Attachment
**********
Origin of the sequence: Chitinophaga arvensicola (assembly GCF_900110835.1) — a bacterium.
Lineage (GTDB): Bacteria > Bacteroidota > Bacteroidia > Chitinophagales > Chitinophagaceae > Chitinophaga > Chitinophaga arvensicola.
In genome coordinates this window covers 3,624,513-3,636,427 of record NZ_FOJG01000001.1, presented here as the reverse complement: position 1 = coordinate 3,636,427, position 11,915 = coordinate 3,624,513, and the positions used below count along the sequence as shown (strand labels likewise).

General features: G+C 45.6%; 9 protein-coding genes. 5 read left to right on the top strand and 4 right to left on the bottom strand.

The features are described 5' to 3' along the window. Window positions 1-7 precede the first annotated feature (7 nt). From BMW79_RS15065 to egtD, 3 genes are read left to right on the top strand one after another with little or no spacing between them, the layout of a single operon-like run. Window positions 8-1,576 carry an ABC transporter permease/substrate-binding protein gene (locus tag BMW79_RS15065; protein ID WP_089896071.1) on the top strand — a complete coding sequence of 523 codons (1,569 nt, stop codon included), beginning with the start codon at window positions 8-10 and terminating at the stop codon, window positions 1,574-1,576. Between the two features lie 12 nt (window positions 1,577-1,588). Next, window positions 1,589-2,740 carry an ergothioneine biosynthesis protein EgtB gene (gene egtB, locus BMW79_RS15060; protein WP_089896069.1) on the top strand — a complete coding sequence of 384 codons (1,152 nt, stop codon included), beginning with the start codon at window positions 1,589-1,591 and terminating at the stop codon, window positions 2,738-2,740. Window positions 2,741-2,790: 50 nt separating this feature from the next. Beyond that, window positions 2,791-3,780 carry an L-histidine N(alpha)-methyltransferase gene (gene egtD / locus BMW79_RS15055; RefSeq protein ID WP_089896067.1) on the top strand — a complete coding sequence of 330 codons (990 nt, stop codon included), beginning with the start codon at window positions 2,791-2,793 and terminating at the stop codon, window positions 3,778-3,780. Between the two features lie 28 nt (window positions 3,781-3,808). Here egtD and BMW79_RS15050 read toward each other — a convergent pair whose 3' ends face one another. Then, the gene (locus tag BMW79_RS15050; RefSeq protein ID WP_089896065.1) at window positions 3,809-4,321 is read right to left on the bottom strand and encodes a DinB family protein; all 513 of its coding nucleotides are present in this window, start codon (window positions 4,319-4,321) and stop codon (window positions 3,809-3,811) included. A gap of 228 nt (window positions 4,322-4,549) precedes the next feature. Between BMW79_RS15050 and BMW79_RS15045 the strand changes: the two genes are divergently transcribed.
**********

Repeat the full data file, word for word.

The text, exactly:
Origin of the sequence: Chitinophaga arvensicola (assembly GCF_900110835.1) — a bacterium.
Lineage (GTDB): Bacteria > Bacteroidota > Bacteroidia > Chitinophagales > Chitinophagaceae > Chitinophaga > Chitinophaga arvensicola.
In genome coordinates this window covers 3,624,513-3,636,427 of record NZ_FOJG01000001.1, presented here as the reverse complement: position 1 = coordinate 3,636,427, position 11,915 = coordinate 3,624,513, and the positions used below count along the sequence as shown (strand labels likewise).

General features: G+C 45.6%; 9 protein-coding genes. 5 read left to right on the top strand and 4 right to left on the bottom strand.

The features are described 5' to 3' along the window. Window positions 1-7 precede the first annotated feature (7 nt). From BMW79_RS15065 to egtD, 3 genes are read left to right on the top strand one after another with little or no spacing between them, the layout of a single operon-like run. Window positions 8-1,576 carry an ABC transporter permease/substrate-binding protein gene (locus tag BMW79_RS15065; protein ID WP_089896071.1) on the top strand — a complete coding sequence of 523 codons (1,569 nt, stop codon included), beginning with the start codon at window positions 8-10 and terminating at the stop codon, window positions 1,574-1,576. Between the two features lie 12 nt (window positions 1,577-1,588). Next, window positions 1,589-2,740 carry an ergothioneine biosynthesis protein EgtB gene (gene egtB, locus BMW79_RS15060; protein WP_089896069.1) on the top strand — a complete coding sequence of 384 codons (1,152 nt, stop codon included), beginning with the start codon at window positions 1,589-1,591 and terminating at the stop codon, window positions 2,738-2,740. Window positions 2,741-2,790: 50 nt separating this feature from the next. Beyond that, window positions 2,791-3,780 carry an L-histidine N(alpha)-methyltransferase gene (gene egtD / locus BMW79_RS15055; RefSeq protein ID WP_089896067.1) on the top strand — a complete coding sequence of 330 codons (990 nt, stop codon included), beginning with the start codon at window positions 2,791-2,793 and terminating at the stop codon, window positions 3,778-3,780. Between the two features lie 28 nt (window positions 3,781-3,808). Here egtD and BMW79_RS15050 read toward each other — a convergent pair whose 3' ends face one another. Then, the gene (locus tag BMW79_RS15050; RefSeq protein ID WP_089896065.1) at window positions 3,809-4,321 is read right to left on the bottom strand and encodes a DinB family protein; all 513 of its coding nucleotides are present in this window, start codon (window positions 4,319-4,321) and stop codon (window positions 3,809-3,811) included. A gap of 228 nt (window positions 4,322-4,549) precedes the next feature. Between BMW79_RS15050 and BMW79_RS15045 the strand changes: the two genes are divergently transcribed.